Being a working mother=hard.
(Heck, being a mother, period, means you’re working. And it’s all hard.)
Being a working mother with kids at home=hard.
Being a working mother with kids and traveling while working and taking care of children while navigating being a business owner during a pandemic=superhero level hard.
Meet Laura Haffner (aka Wonder Woman). She and her husband Ryan own High Plains Harvesting, based in Park, Kansas. I was fortunate enough to meet her through the Virtual Farm Food Tour, sponsored by Kansas Soybean Commission, Kansas Farm Bureau, and Kansas Pork Association. After participating in the Farm Food Tour several years ago, I’ve been honored to continue partnering with these organizations to help tell the stories of our Kansas farmers.
Laura and I sat down for a Zoom chat, accompanied by our respective 5-year-olds. She has a girl, I have a boy. And their interjections and interruptions were both entertaining and reflective of what it’s like to perpetually blend your personal and professional life.
My son’s first question for Laura wasn’t “are tractors fun to drive,” or anything ag-related. It was, “Can I see your five-year-old?” My little guy was being homeschooled at the time and was craving social interaction, if only on screen. He did have several other farm-related questions, though, and Laura was not only patient but thorough in her responses.
So who are the Haffners? They do what’s called custom harvesting. I’m from a farm town, so I’m familiar with the term, though you may not be. These custom harvesters travel from “Texas to the Canadian border to harvest wheat, canola and peas. They return to Kansas at the end of summer to harvest corn, soybeans and grain sorghum.”
They travel with a crew of about 12, and the Haffner’s two young children tag along. It’s a caravan of trucks, RVs and ag equipment–the logistics of which nearly blow my mind.
Laura also writes All Aboard Wheat Harvest, a custom-harvesting blog series from High Plains Journal, and teaches Intro to Agronomy at Fort Hays State University (as if there’s not enough on her plate). Oh, and she’s also a gifted photographer (she took all of these photos).
Laura and Ryan bought their business from a family friend when they retired in 2012. “I still remember that phone call. It’s been an adventure, and our life has never been the same. It was humbling. Some customers came with the business, but since we had to downsize to purchase the company, we had to get rid of a combine. We had one customer who wanted to expand, and we couldn’t meet their needs. That was tough. But we started calling coops, farmers, everyone we could to drum up more business.”
Farmers and harvesters are just like any other business owners. They have to sell what they have, whether it’s a product or a service. But that’s not always the hardest part.
“It can be really hard to find good help. Only two percent of the American population is involved in production agriculture. It’s just not a skillset a lot of people have. And it’s long hours, and strange hours. We’re gone for several weeks at a time.”
Fortunately, the Haffners, like many in the agriculture industry, are able to utilize the service of immigrants who travel to the U.S. specifically to help with harvest. “A lot of these guys come back to us year after year. We’re glad to have experienced workers.”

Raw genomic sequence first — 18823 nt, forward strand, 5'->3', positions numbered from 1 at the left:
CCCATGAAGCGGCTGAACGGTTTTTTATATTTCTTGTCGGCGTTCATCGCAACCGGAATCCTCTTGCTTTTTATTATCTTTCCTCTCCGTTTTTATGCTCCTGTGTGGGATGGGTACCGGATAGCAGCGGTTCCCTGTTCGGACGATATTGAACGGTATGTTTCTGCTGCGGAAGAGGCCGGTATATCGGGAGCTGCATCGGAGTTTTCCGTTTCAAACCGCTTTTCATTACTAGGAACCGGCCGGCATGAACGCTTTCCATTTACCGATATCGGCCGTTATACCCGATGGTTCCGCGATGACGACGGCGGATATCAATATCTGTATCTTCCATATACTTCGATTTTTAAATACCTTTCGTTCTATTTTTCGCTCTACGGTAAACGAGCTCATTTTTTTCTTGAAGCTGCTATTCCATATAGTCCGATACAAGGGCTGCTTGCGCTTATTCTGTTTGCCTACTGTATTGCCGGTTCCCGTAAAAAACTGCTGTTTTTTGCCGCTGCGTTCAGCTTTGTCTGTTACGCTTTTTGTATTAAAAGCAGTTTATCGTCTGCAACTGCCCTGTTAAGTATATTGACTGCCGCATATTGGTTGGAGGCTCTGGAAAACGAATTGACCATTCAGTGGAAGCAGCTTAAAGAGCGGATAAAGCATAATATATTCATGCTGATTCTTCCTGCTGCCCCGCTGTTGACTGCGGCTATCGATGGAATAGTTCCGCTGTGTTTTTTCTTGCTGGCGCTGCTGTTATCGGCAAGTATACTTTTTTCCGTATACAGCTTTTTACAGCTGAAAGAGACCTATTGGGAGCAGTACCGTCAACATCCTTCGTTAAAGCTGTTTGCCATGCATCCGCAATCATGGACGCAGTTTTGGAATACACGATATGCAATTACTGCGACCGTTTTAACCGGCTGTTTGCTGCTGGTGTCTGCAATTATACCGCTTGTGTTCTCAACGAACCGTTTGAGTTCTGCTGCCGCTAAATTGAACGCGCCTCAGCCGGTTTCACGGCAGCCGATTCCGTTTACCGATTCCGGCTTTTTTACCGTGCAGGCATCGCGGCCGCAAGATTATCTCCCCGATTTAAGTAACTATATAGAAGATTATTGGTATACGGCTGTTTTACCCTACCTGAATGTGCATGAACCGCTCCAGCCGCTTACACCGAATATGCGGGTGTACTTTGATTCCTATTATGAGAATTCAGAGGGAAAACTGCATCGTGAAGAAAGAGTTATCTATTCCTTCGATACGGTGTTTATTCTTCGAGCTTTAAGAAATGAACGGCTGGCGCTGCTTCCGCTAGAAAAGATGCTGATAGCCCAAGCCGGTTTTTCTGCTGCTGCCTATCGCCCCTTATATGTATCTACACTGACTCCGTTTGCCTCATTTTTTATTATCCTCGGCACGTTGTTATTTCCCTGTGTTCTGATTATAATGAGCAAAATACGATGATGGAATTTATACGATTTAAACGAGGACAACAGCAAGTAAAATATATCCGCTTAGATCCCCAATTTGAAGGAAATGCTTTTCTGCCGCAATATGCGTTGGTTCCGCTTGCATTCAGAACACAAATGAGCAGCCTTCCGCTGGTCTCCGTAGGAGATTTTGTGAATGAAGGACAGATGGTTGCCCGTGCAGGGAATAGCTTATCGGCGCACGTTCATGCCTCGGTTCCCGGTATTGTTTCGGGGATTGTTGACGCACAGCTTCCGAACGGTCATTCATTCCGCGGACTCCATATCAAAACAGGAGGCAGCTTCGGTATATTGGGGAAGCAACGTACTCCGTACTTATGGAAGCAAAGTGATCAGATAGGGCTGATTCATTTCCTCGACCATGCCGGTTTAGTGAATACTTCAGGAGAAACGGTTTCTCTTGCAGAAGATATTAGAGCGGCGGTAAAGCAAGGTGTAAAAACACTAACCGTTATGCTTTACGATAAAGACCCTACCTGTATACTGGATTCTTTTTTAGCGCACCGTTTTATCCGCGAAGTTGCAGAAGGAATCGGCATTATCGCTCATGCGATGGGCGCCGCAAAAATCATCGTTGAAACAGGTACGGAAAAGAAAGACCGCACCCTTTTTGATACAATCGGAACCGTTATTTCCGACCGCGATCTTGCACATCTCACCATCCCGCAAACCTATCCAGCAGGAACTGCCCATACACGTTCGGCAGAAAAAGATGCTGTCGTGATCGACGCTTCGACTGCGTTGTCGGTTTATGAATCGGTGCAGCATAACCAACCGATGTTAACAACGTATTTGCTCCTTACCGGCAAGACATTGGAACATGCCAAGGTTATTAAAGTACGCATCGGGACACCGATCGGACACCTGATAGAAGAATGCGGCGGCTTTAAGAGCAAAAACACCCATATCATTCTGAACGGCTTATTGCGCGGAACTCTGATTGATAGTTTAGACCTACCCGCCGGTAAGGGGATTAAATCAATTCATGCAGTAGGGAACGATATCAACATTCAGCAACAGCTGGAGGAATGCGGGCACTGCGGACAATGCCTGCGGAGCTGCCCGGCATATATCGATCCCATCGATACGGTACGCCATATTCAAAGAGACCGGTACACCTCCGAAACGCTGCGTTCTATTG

In the spring is when things start to fire up for High Plains Harvesting.
“We live in our camper, so I have to arrange for house sitting and having the mail held while we’re gone. We do a lot of training, the guys get their commercial driver licenses if they don’t already have it, and then we hit the road and we just have to trust that everyone will do fine.”
Trust. That’s a necessity in this line of work, and the Haffner’s faith helps pull them through.
“There’s a lot of risk involved in this work. Farmers can purchase insurance to cover their crops if they fail, but that’s not available for us. We pay everything up front, and just hope to recoup our costs. It seems so crazy sometimes I’m not sure why anyone would want to do this.”
Is custom harvesting challenging? Absolutely. But fortunately for the rest of us who want to eat and put food on the table for our children, people like the Haffners play their important role in the great agriculture industry to make it happen.
Speaking of putting food on the table, Laura does that too. Yes, she feeds the whole harvest crew, every day.
“I had to go to the grocery store every day to keep up with supplies. And without a full-size refrigerator, it’s really tricky. The guys were really appreciative this year though. 2020 was a different year. I did feel appreciated by my crew.”
And Laura appreciates many things about her hectic life on the road.
“I enjoy seeing new places and meeting new people,” Laura said. “I like to see harvest through my children’s eyes. They think it is a grand vacation because we make it that way for them. Whether it is trips to the field or finding the interesting things that make a harvest stop unique, there is no shortage of things to do. As a result of our opportunity to extensively travel the Great Plains, I can tell the children are already expanding their worldview, love for travel, learning and adventure.”
So next time you enjoy a slice of bread, or twist open a can of corn, or fill your tank with an ethanol blend…remember the very real people behind those products. People like the Haffners who hit the road every spring to help harvest fields from the far north to the far south–all while hauling their kids along and handling the ups and downs of running a business along the way.
Want to learn more about Laura and her family? Check her out here!